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Farm forestry research / On-farm research / Measurement and analysis
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Measurement and analysis

Being able to measure the characteristics of a tree or forest provides a snapshot in time. Repeated measurements, done over a number of years, can provide a better understanding of how a forest is changing. Diameter growth, volume increments and levels of competition can be monitored so that silvicultural or harvesting operations are well timed.

Measurements can also be made of variables that indicate the impact a forest has on agricultural productivity or land degradation. For example, a farmer can use height measurements of a shelterbelt to predict the area of the sheltered zone. Similarly, the basal area of a forest is commonly proportional to its canopy area and may be a useful guide to determining tree water use in salinity recharge areas. This information can be used to make better informed farm management decisions that will enhance the value of the forest.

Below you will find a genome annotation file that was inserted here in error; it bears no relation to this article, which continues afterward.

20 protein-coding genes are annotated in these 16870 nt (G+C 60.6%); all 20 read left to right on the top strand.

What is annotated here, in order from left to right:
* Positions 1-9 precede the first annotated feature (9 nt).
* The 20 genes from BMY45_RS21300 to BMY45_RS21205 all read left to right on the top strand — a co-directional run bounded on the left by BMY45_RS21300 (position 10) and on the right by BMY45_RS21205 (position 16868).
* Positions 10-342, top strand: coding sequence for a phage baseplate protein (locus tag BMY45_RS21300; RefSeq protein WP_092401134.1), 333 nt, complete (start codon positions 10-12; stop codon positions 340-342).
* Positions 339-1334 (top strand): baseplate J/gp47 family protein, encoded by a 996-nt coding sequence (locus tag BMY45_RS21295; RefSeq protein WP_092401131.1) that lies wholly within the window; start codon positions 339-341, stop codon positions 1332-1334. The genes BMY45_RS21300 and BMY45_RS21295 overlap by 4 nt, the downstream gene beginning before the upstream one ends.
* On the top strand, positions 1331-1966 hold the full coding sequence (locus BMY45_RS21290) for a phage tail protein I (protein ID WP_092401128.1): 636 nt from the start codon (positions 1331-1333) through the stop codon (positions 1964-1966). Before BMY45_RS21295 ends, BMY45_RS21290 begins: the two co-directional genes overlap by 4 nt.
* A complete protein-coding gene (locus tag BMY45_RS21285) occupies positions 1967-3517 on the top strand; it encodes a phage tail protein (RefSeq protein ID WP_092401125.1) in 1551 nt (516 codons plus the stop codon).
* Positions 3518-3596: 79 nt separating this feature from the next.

There is a range of relatively cheap equipment that can be used to collect data on many aspects of farm forestry including tree growth, soil chemical properties, water table depths, pasture yields and wind speeds. Farmers may already be collecting information on crop yields and animal production. This information can be used to examine the impact that shelterbelts or other forestry projects may have on production.

Some farmer networks are now compiling results of tree measurements and other data from across their regions to improve their planning and development work. In order to compare results across a number of farms it is important to adopt standard measurement and documentation procedures.

Tree and forest measurement

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